afternoon told Civil Aeronautics Board (CAB) investigators that
there was a solid overcast whose ragged tops were between 10,000
and 11,000 feet. Visibility was unrestricted above this cloud
At 1530, Eastern Flight 853, a scheduled leg from Boston Logan
International (BOS) to Newark International (EWR), taxied toward
the departure runway. Capt. Charles J. White, 42, was in the left
seat. He had accumulated a total of 11,508 flying hours of which
1,947 were in L-l049 aircraft. First Officer Roger I. Holt Jr.,
34, was in the right seat. He had a total of 8,090 flying hours,
899 of which were in Constellations. The flight engineer was Emile
P. Greenway, 27.
Their "three-tail" Lockheed was powered by four Curtiss-Wright
972-TC-18-DA engines with Hamilton Standard model 34E60
propellers. At that time, there was no requirement for a flight
data recorder (FDR) on the aircraft, and none was installed.
White and Holt maneuvered the airplane into position and called
for takeoff power at 1538. There were 49 passengers and five
crewmembers on board. The Connie was vectored through Boston
terminal airspace, climbed to 10,000 feet msl and leveled off for
the en route portion of its IFR flight plan. Boston controllers
passed on the Bradley International (BDL) altimeter (29.58) and
handed the flight off to New York Center at 1607. The crew
confirmed that they were level at 10,000 feet. At 1618 the New
York Center controller observed EA 853 passing CMK and recorded
the time of that radar position on the flight progress strip.
Meanwhile, TWA Flight 42 was approaching Carmel from the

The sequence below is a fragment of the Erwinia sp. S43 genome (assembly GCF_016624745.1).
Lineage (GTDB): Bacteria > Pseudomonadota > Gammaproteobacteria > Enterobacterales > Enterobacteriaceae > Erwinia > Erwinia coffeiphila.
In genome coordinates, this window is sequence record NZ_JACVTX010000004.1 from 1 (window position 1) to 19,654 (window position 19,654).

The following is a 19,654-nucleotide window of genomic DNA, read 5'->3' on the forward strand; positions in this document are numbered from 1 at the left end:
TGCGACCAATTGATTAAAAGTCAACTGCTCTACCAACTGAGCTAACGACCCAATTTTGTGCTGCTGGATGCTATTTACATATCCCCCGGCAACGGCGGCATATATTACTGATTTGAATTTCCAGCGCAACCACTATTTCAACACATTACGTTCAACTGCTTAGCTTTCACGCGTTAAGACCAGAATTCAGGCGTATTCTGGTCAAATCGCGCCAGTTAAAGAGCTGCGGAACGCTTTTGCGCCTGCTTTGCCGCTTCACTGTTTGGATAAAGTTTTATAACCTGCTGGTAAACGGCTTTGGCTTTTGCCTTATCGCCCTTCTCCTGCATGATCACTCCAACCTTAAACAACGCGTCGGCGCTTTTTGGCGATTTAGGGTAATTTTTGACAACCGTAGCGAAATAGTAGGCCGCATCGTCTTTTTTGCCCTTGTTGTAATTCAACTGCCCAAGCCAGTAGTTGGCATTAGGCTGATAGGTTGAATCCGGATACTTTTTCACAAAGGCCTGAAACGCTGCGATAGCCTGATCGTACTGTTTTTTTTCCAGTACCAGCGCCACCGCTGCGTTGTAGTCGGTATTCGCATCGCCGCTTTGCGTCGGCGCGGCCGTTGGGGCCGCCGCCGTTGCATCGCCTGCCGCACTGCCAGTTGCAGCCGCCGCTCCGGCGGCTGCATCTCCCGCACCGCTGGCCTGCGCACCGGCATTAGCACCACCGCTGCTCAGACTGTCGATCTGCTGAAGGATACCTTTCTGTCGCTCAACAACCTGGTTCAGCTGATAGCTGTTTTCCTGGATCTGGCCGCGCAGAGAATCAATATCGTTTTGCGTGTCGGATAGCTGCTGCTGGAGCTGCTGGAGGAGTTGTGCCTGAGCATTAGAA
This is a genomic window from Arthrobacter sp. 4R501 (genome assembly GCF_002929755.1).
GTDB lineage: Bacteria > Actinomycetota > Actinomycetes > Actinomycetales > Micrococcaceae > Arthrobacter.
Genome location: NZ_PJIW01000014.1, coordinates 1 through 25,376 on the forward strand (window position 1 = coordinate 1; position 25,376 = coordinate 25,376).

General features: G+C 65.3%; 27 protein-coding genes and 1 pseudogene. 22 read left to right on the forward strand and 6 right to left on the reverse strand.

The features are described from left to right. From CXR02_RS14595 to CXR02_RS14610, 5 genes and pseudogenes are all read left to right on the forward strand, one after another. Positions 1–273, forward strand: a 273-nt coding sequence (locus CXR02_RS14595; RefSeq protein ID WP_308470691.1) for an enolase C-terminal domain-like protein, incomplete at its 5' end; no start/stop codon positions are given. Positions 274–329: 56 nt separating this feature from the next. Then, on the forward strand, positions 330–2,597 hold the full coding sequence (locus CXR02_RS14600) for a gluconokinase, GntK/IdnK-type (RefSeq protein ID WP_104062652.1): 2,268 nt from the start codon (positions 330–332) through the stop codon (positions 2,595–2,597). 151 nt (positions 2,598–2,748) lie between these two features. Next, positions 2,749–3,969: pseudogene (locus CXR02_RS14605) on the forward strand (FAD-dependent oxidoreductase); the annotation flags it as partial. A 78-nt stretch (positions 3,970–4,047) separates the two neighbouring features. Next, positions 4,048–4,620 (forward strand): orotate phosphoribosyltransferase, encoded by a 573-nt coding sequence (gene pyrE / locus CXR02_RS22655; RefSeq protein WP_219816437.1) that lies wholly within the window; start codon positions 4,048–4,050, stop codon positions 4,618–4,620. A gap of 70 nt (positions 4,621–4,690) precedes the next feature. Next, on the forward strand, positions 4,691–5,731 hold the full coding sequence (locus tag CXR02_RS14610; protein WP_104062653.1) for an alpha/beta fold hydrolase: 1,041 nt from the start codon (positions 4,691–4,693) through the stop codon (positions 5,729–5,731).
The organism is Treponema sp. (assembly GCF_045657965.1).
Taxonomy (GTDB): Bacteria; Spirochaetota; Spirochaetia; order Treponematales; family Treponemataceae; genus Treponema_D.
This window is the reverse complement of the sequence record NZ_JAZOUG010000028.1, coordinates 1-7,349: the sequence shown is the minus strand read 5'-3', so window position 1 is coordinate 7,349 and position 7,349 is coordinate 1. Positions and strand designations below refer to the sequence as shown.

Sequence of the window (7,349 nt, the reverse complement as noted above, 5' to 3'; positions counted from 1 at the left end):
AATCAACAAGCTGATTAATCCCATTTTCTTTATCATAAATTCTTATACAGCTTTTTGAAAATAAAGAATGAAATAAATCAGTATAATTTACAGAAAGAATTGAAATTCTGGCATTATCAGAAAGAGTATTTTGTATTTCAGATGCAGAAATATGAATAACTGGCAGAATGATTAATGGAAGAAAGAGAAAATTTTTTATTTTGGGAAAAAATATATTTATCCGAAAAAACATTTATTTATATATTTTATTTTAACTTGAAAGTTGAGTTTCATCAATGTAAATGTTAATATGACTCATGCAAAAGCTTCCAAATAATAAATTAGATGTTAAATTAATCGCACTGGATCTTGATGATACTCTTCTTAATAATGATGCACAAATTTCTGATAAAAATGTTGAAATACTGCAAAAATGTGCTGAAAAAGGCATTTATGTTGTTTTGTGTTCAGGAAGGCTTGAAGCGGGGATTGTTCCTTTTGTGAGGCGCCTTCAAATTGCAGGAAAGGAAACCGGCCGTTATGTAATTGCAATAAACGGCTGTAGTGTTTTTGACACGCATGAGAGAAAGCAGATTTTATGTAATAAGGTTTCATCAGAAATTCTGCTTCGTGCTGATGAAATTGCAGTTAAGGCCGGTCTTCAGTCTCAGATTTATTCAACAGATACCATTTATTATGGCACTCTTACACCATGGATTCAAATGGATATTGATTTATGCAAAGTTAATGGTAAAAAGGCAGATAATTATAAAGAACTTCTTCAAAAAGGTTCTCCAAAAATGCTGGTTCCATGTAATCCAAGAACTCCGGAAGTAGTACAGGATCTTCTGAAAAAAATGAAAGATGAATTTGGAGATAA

northwest. The Boeing 707-131B had departed San Francisco
International (SFO) at 0905 PST on an IFR flight plan bound for
John F. Kennedy International (JFK). At the controls were Capt.
Thomas H. Carroll, 45, a veteran of 18,842 flying hours; First
Officer Leo M. Smith, 42, with 12,248 flying hours; and Flight
Engineer Ernest V. Hall, 41. The en route segment -- Sacramento,
Reno, Sioux Falls, Buffalo -- had been routine.
At 1548 EST, New York Center descended the Boeing from FL 370
to FL 210 and then to 11,000 feet msl. Controllers issued the JFK
altimeter setting of 29.63 and the flight reported level at 11,000
Back in the EAL cockpit, F/O Holt looked out his right window.
The Connie was flying into the sun and ducking in and out of a
"fluffy" cloud deck with tops about 300 feet above the airplane’s
Suddenly, as the Connie emerged from a cloud puff, Holt saw the
TWA Boeing in his right side window at the 2 o’clock position. The
aircraft appeared to be converging rapidly and at the same
altitude. Holt shouted, "Look out," placed his hands on the